We think we need to change our results, but the results are not the problem. What we really need to change are the systems that cause those results. When you solve problems at the results level, you only solve them temporarily. In order to improve for good, you need to solve problems at the systems level. Fix the inputs, and the outputs will fix themselves.
James Clear, "Atomic Habits", Penguin Random House, October 2019
This is quickly becoming one of my favorite books. After Elder Dunn talked about improving the 1% during conference, I started digging into where he got his information. Turns out, he likely got most from this book. This book talks about the english cycling team and their improvement by making small changes, or the "aggregation of marginal gains", as we heard in Elder Dunn's address.
James Clear separates goals (end results) from systems (processes to get to those goals). He focuses more on improving our systems, not focusing on the goals.
The little things done consistently and constantly over long periods of time will better change our behavior and our characters instead of cramming at the last minute to pass some proverbial behavior test. When Christ goes to judge us in the Final Judgement, He won't need us to account for everything, He will be able to see in our countenance, in our "glow". He will be able to tell just by looking at us if we've bettered ourselves over long periods of time as opposed to just cramming last minute.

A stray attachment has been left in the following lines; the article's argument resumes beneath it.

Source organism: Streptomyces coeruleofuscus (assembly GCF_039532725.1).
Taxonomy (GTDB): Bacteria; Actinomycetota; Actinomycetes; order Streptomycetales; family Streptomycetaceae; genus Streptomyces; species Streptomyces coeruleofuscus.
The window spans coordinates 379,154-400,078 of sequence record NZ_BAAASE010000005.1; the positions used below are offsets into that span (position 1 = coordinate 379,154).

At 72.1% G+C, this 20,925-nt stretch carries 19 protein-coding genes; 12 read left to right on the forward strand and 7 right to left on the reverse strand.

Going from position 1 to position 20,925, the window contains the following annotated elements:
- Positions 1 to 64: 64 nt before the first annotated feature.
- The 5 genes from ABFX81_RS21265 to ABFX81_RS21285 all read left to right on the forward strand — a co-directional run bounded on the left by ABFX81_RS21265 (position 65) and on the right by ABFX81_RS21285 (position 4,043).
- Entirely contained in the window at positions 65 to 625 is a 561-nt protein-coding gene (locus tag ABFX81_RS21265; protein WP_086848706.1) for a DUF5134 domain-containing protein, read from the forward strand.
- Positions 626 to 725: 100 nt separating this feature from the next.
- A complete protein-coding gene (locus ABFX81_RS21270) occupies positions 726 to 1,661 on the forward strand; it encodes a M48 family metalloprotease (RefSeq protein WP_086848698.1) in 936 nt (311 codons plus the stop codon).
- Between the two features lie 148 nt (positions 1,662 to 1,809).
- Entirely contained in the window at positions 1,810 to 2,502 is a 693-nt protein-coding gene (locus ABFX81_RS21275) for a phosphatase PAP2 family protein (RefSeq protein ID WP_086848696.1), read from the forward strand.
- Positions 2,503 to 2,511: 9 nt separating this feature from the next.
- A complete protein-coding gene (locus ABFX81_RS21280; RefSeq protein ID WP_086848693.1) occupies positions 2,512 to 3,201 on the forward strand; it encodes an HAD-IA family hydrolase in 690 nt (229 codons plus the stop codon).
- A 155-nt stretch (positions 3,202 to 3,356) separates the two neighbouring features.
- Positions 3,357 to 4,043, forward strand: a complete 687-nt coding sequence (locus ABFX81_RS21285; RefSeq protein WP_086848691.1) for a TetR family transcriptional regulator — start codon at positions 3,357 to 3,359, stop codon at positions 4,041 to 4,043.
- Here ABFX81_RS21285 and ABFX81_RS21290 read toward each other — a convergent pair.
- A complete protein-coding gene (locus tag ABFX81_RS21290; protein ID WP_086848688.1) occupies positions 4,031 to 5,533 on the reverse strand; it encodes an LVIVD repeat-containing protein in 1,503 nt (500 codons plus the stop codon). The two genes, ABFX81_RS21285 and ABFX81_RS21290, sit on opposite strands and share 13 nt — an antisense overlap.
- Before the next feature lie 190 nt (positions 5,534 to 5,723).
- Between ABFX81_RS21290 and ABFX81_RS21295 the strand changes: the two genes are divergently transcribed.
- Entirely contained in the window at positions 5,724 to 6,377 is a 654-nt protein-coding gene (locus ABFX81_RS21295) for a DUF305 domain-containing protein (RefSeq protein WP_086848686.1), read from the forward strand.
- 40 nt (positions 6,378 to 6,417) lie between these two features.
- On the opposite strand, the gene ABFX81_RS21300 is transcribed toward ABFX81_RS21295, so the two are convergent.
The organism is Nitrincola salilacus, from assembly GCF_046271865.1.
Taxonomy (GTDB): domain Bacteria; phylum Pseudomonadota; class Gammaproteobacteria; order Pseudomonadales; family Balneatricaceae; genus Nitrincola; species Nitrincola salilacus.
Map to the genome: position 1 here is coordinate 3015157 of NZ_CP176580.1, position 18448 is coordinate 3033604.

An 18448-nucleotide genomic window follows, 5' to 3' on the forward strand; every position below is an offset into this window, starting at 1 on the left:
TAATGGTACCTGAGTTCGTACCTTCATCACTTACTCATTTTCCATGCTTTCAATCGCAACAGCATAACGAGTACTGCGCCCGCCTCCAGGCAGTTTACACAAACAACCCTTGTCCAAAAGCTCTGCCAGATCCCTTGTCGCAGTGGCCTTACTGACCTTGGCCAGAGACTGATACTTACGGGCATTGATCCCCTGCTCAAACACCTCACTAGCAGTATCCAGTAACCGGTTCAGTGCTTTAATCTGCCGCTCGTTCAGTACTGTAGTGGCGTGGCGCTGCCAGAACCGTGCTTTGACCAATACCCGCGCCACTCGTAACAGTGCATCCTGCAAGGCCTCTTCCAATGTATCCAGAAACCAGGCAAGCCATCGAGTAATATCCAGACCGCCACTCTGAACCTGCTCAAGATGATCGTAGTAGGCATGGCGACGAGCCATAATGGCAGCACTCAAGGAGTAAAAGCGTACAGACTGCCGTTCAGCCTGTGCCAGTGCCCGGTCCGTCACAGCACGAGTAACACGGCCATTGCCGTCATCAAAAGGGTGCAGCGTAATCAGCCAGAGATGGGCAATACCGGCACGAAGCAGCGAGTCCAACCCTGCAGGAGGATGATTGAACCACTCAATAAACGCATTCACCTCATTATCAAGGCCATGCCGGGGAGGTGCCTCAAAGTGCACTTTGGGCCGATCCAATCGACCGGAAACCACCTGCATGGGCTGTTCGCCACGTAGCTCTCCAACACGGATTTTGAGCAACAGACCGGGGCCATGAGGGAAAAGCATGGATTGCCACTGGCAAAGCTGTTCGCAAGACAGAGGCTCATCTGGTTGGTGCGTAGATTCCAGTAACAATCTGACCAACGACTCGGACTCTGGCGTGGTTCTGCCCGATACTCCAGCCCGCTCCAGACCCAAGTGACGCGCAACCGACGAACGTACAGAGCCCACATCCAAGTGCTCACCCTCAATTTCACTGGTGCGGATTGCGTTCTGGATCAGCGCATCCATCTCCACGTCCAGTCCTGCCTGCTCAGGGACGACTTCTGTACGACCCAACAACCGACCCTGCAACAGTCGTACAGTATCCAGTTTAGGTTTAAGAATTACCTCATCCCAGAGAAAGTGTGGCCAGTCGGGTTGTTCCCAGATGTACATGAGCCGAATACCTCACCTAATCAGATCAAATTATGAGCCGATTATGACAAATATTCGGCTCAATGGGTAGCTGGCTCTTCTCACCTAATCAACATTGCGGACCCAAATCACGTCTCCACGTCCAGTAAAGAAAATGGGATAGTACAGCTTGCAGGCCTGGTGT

James Clear cites the example of every athlete wants to win gold at the Olympics, that is the "goal" of every participant. But the few that actually do win gold typically have better systems toward that goal. He also cites how bamboo spend years building their roots before finally sprouting above ground.
In this phase of God's plan, we all have the same goal of eternal life with God and our family, for the most part, after this mortal sojourn is over. Some will make it and, unfortunately, some will not. What differentiates between the two, is how we are working towards that end result. How is our "system" causing us to better ourselves? How are we fixing our inputs so that our output is what we need it to be?